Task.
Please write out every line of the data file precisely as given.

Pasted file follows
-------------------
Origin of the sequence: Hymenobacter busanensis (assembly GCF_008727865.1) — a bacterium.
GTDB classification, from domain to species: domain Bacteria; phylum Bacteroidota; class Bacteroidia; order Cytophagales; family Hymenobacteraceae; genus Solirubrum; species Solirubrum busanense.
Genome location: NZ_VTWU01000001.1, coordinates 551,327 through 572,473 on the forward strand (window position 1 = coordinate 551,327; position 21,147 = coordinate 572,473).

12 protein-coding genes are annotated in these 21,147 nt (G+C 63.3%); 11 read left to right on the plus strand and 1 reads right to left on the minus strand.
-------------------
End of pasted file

Origin of the sequence: Hymenobacter busanensis (assembly GCF_008727865.1) — a bacterium.
GTDB classification, from domain to species: domain Bacteria; phylum Bacteroidota; class Bacteroidia; order Cytophagales; family Hymenobacteraceae; genus Solirubrum; species Solirubrum busanense.
Genome location: NZ_VTWU01000001.1, coordinates 551,327 through 572,473 on the forward strand (window position 1 = coordinate 551,327; position 21,147 = coordinate 572,473).

12 protein-coding genes are annotated in these 21,147 nt (G+C 63.3%); 11 read left to right on the plus strand and 1 reads right to left on the minus strand.